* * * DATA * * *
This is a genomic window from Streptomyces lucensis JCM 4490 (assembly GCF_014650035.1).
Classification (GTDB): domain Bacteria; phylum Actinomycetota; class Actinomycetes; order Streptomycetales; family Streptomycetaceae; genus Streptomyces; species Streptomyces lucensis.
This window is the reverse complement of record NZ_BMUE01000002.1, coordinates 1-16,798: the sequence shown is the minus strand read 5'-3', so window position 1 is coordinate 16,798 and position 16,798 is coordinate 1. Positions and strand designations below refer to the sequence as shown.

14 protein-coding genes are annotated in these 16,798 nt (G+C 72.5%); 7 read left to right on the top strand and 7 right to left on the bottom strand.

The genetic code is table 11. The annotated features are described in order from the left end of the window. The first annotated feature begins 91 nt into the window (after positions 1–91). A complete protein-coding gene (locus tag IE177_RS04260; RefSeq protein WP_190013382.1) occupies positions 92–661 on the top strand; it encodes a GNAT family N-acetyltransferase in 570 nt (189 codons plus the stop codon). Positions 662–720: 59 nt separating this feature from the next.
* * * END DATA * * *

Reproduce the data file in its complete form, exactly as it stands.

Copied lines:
This is a genomic window from Streptomyces lucensis JCM 4490 (assembly GCF_014650035.1).
Classification (GTDB): domain Bacteria; phylum Actinomycetota; class Actinomycetes; order Streptomycetales; family Streptomycetaceae; genus Streptomyces; species Streptomyces lucensis.
This window is the reverse complement of record NZ_BMUE01000002.1, coordinates 1-16,798: the sequence shown is the minus strand read 5'-3', so window position 1 is coordinate 16,798 and position 16,798 is coordinate 1. Positions and strand designations below refer to the sequence as shown.

14 protein-coding genes are annotated in these 16,798 nt (G+C 72.5%); 7 read left to right on the top strand and 7 right to left on the bottom strand.

The genetic code is table 11. The annotated features are described in order from the left end of the window. The first annotated feature begins 91 nt into the window (after positions 1–91). A complete protein-coding gene (locus tag IE177_RS04260; RefSeq protein WP_190013382.1) occupies positions 92–661 on the top strand; it encodes a GNAT family N-acetyltransferase in 570 nt (189 codons plus the stop codon). Positions 662–720: 59 nt separating this feature from the next.